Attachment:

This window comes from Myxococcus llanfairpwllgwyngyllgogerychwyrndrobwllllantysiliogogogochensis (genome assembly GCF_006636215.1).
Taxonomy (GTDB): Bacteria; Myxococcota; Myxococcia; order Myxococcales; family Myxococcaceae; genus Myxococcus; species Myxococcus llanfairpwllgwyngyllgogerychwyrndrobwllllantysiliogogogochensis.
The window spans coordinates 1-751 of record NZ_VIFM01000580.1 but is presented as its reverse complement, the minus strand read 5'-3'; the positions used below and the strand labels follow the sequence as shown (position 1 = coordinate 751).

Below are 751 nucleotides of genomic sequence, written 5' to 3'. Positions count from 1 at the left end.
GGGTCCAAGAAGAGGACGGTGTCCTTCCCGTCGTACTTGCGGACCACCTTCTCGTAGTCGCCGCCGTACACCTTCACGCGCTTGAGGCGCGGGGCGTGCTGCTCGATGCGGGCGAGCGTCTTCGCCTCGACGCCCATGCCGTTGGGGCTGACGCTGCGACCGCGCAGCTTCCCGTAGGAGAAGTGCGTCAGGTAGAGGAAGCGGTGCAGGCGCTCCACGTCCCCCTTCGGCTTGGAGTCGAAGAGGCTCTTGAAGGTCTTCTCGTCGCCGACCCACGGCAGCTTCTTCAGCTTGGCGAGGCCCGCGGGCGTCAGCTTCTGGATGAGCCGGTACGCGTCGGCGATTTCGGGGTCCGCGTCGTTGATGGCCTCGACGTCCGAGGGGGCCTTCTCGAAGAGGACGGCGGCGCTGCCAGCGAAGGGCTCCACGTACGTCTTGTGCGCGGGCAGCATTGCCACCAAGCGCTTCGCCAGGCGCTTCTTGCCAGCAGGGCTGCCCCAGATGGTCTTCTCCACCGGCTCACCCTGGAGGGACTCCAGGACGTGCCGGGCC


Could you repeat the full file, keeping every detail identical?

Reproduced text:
This window comes from Myxococcus llanfairpwllgwyngyllgogerychwyrndrobwllllantysiliogogogochensis (genome assembly GCF_006636215.1).
Taxonomy (GTDB): Bacteria; Myxococcota; Myxococcia; order Myxococcales; family Myxococcaceae; genus Myxococcus; species Myxococcus llanfairpwllgwyngyllgogerychwyrndrobwllllantysiliogogogochensis.
The window spans coordinates 1-751 of record NZ_VIFM01000580.1 but is presented as its reverse complement, the minus strand read 5'-3'; the positions used below and the strand labels follow the sequence as shown (position 1 = coordinate 751).

Below are 751 nucleotides of genomic sequence, written 5' to 3'. Positions count from 1 at the left end.
GGGTCCAAGAAGAGGACGGTGTCCTTCCCGTCGTACTTGCGGACCACCTTCTCGTAGTCGCCGCCGTACACCTTCACGCGCTTGAGGCGCGGGGCGTGCTGCTCGATGCGGGCGAGCGTCTTCGCCTCGACGCCCATGCCGTTGGGGCTGACGCTGCGACCGCGCAGCTTCCCGTAGGAGAAGTGCGTCAGGTAGAGGAAGCGGTGCAGGCGCTCCACGTCCCCCTTCGGCTTGGAGTCGAAGAGGCTCTTGAAGGTCTTCTCGTCGCCGACCCACGGCAGCTTCTTCAGCTTGGCGAGGCCCGCGGGCGTCAGCTTCTGGATGAGCCGGTACGCGTCGGCGATTTCGGGGTCCGCGTCGTTGATGGCCTCGACGTCCGAGGGGGCCTTCTCGAAGAGGACGGCGGCGCTGCCAGCGAAGGGCTCCACGTACGTCTTGTGCGCGGGCAGCATTGCCACCAAGCGCTTCGCCAGGCGCTTCTTGCCAGCAGGGCTGCCCCAGATGGTCTTCTCCACCGGCTCACCCTGGAGGGACTCCAGGACGTGCCGGGCC